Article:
Rheem Solar Hot Water System and Heater Reviews

Rheem has been an Australian household name in hot water systems for many years. They produced their first water heater in 1939 and fast became the gold standard in the industry. What many people don’t know is that Rheem have also been at the forefront of solar and other renewable energy water heating for over 25 years. The following are the current models available from Rheem and we find out if they manage to meet our high standards.

Roof Mounted Solar Hot Water Heater

A Rheem roof mounted solar hot water systemThere are four roof mounted solar hot water systems in the current range. The roof mounted direct and indirect steel solar water heaters are the traditional design that has been popular in Australia for decades. The main difference between the two models is the way the water is heated. The indirect water heater uses a system of anti-freeze fluid and a heat exchange system to heat the water, and in the direct system water passes through the collector and is directly heated. This means that the indirect system is suitable for cooler climates that are prone to frost. Both of these models are available in a number of colours to suit any house design.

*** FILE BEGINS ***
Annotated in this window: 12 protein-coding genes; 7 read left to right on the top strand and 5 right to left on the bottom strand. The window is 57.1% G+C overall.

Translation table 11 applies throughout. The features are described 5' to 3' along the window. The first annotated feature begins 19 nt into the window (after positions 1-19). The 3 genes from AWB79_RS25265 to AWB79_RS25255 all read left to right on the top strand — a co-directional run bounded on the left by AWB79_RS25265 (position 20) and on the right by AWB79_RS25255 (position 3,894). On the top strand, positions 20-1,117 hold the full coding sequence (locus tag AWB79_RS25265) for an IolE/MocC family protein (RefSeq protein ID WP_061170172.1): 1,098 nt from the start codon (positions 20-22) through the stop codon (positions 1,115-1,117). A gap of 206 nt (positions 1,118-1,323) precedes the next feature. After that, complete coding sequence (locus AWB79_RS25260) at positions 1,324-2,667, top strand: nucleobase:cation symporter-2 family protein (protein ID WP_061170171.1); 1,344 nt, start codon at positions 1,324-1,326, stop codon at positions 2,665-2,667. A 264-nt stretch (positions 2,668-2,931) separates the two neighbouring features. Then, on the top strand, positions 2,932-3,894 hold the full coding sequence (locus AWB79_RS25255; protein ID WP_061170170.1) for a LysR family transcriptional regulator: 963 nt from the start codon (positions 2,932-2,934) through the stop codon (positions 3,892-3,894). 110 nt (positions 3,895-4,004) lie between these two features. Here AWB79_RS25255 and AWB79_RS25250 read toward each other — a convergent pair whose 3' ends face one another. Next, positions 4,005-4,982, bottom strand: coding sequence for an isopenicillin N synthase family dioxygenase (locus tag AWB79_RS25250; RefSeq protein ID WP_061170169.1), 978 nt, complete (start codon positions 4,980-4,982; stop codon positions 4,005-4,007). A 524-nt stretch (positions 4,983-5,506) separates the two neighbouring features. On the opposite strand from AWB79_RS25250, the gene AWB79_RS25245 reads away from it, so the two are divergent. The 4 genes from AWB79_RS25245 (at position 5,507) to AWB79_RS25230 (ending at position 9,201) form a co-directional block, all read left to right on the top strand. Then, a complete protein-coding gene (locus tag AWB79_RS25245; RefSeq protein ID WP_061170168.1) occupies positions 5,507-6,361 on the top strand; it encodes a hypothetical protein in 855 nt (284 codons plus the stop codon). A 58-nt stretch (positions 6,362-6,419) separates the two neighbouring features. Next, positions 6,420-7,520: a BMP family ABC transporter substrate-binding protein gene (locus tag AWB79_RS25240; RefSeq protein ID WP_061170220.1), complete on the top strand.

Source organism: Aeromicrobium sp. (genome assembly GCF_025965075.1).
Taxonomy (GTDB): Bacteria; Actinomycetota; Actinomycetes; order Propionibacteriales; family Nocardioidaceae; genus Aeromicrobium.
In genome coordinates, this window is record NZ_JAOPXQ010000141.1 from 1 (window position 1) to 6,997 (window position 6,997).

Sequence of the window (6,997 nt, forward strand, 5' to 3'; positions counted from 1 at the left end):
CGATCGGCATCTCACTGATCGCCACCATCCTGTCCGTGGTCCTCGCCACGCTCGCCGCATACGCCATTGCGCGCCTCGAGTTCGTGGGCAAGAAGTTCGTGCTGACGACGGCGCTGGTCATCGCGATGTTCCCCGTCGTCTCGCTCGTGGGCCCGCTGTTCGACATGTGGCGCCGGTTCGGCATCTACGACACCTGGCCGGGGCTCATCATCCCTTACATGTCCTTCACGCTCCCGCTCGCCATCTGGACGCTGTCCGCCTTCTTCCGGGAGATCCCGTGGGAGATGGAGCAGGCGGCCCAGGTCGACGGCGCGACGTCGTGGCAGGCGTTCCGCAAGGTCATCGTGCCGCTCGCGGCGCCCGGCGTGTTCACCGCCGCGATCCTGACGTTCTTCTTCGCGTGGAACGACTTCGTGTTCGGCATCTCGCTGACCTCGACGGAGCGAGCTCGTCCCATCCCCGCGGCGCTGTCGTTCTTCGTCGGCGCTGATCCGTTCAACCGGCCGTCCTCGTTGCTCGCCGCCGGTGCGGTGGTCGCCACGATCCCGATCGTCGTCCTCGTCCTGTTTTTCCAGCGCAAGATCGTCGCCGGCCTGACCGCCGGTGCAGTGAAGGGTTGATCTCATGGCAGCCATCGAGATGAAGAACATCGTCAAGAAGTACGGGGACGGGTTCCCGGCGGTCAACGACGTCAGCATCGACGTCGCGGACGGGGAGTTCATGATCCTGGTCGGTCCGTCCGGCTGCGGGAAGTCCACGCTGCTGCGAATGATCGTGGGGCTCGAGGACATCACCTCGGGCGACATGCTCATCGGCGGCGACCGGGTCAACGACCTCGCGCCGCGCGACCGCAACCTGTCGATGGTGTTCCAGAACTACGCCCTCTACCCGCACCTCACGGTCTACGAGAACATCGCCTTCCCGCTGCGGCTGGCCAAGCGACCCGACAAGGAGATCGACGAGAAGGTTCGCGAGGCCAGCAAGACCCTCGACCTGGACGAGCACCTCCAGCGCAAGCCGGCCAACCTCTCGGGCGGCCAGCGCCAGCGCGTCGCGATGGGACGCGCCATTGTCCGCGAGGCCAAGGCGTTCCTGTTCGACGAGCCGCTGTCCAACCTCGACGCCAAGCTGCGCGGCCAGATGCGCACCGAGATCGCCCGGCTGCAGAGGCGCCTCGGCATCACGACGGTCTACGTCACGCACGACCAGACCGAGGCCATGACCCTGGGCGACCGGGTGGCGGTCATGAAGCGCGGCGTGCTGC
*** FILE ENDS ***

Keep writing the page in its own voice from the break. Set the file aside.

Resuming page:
The other two roof mounted models (the Hiline and Premiere Hiline) combine the traditional system with an in roof water tank, which is designed to free up space at the ground level (where the traditional solar water heater tank is installed). The two models are similar, but the Premier model is suitable for cooler climates and frost prone areas.

There are two types of solar collectors that are currently used by Rheem. The Australis collector and the Titan. The Australis is constructed of copper and aluminium and is the most popular choice. The Titan has been designed for high performance and uses advanced titanium coated copper. This makes it one of the most efficient solar hot water systems available.

SystemInstallationCool climate/frost compatibleWarranty
HilineOutdoorNo5 Years
Hiline PremiereOutdoorYes6 Years
Roof Mounted DirectOutdoorNo7-10 Years
Roof Mounted IndirectOutdoorYes7-10 Years

Ground Mounted Combined/Split Systems

A Rheem Loline hot water heater.These systems are very similar to the traditional solar hot water heaters, but they are specifically designed with a slim profile in mind. This reduces the structural load on the roof, which means that they are suitable for some non standard installations. They also have a low profile, which means that they provide a better visual impact on the roof (they can even be hidden in some cases). As with the other models, there are two options available; the Rheem Premier Loline and the standard Loline. The Premier Loline is designed to work in all climates, including frost prone areas.

SystemInstallationFrost compatibleWarranty
LolineIndoor/OutdoorNo5 Years
Loline PremiereIndoor/OutdoorYes5 Years

Alternative Options